From Pallas’ sacred ground! 
The female chorus, a short time later responds, saying:
Some frail old men
Approach with limping gait,
And carry logs
Of an enormous weight.
Dire threats they make,
Our friends they hope to see
O Maid, this must not be!
No, may they save
All Greece from war insane
For that is why
They occupy thy fane. 
Later, as Lysistrata is able to make her case before the magistrate, another exchange is even more descriptive of this divine segregation inherent to the culture.
MAGISTRATE: Well, the first thing I want to know is—what in Zeus’ name do you mean by shutting and barring the gates of our own Acropolis against us?
LYSISTRATA: We want to keep the money safe and stop you from waging war.
MAGISTRATE: The war has nothing to do with the money—
LYSISTRATA: Hasn’t it? Why are Peisander and the other office-seekers always stirring things up? Isn’t it so they can take a few more dips in the public purse? Well, as far as we are concerned they can do what they like; only they’re not going to lay their hands on the money in there.
MAGISTRATE: Why, what are you going to do?
LYSISTRATA: Do? Why, we’ll be in charge of it.
MAGISTRATE: You in charge of our finances?
LYSISTRATA: Well, what’s so strange about that? We’ve been in charge of all your housekeeping finances for years.
MAGISTRATE: But that’s not the same thing.
LYSISTRATA: Why not?
MAGISTRATE: Because the money here is needed for the war!
LYSISTRATA: Ah, but the war itself isn’t necessary.
MAGISTRATE: Not necessary! How is the City going to be saved then?
LYSISTRATA: We’ll save it for you.
MAGISTRATE: This is intolerable!
LYSISTRATA: It may be, but it’s what’s going to happen.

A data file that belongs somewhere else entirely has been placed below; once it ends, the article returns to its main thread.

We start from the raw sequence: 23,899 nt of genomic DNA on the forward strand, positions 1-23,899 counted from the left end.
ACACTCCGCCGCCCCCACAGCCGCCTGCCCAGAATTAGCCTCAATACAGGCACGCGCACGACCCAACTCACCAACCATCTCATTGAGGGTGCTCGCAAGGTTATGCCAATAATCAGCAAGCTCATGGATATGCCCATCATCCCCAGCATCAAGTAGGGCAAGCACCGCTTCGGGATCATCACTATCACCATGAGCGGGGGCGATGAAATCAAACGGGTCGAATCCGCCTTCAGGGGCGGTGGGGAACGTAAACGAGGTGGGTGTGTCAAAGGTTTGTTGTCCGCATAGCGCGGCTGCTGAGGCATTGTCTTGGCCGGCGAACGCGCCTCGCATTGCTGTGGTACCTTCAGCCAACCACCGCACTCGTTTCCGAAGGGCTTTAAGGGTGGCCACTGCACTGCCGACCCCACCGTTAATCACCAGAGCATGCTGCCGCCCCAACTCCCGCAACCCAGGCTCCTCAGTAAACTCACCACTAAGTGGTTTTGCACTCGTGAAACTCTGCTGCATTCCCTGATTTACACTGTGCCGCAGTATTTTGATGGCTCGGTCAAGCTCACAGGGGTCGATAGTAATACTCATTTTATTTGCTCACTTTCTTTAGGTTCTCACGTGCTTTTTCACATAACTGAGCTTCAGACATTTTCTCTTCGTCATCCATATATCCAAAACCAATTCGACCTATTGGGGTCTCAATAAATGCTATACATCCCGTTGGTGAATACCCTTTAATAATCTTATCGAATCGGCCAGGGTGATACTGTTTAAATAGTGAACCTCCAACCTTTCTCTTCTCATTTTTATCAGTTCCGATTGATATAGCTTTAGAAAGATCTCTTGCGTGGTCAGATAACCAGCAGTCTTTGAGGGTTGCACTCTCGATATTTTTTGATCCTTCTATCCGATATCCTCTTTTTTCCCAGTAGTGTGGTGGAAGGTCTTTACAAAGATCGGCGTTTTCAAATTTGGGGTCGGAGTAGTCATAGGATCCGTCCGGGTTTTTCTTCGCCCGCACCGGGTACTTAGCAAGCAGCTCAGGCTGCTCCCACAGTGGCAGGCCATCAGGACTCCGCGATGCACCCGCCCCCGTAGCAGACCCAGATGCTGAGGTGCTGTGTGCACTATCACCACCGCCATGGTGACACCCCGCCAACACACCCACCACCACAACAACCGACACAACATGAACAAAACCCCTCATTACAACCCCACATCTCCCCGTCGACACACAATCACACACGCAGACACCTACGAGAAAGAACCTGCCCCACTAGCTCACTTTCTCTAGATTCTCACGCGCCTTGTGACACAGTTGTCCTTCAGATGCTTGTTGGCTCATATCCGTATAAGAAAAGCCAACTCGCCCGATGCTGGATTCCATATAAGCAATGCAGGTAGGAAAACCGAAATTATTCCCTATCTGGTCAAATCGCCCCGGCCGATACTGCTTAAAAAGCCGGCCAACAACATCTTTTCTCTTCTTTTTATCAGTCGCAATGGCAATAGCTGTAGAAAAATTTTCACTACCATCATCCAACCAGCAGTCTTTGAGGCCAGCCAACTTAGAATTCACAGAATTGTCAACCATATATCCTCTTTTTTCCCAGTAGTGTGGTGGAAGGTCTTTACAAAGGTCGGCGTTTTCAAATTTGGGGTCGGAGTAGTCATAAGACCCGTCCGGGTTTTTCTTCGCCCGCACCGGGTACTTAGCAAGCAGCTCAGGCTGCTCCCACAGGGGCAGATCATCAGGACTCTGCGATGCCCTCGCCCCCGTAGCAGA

MAGISTRATE: But Demeter!—I mean, it’s against nature. 
Parsing that passage, we see the magistrate open his attack with a double invocation of the patriarchal prerogative; first condemning her actions in the name of Zeus and then referring to the Acropolis as “our own”, meaning belonging rightly to the men. Sidestepping this condemnation to her authority, Lysistrata refutes his argument against it. He is left at the end only to invoke a “proper” female goddess, Demeter and labeling the entire spectacle as “against nature.”
Once Lysistrata moves beyond the conventions of her culture, she finds that there is very little that does not concern her more directly than she ever supposed, opening up a whole new sphere of duties that women might share alongside the men of Greece.
LYSISTRATA: In the last war we were too modest to object to anything you men did—and in any case you wouldn’t let us say a word. But don’t think we approved! We knew everything that was going on. Many times we’d hear at home about some major blunder of yours, and then when you came home, we’d be burning inside but we’d have to put on a smile and ask what it was you’d decided to inscribe on the pillar beneath the Peace Treaty.—And what did my husband always say?—“Shut up and mind your own business!” And I did.
MAGISTRATE: He’d have given you one if you hadn’t!
LYSISTRATA: Exactly—so I kept quiet. But, sure enough, next thing we knew you’d make an even sillier decision. And if I so much as said, “Darling, why are you still carrying on with this silly policy?” he would glare at me and say, “Back to your weaving, woman, or you’ll have a headache for a month. ‘Go and attend to your work; let war be the care of the menfolk.’”
MAGISTRATE: Quite right too, by Zeus.
LYSISTRATA: Right? That we should not be allowed to make the least little suggestion to you, no matter how much you mismanage the City’s affairs? And, now, look, every time two people meet in the street, what do they say? “Isn’t there a man in the country?” and the answer comes, “Not one.” That’s why we women got together and decided we were going to save Greece. What was the point of waiting any longer, we asked ourselves. Well now, we’ll make a deal. You listen to us—and we’ll talk sense, not like you used to—listen to us and keep quiet, as we’ve had to do up to now, and we’ll clear up the mess you’ve made. 
Now our continuum continues on its journey away from the traditional Greek sphere of women's obligation and into territory deemed by culture, convention and dogma to be exclusively male. This is Aristophanes’ radical leap as he begins to question what a woman’s obligations to her City, to Greece, and, indeed, to all humanity might very well be.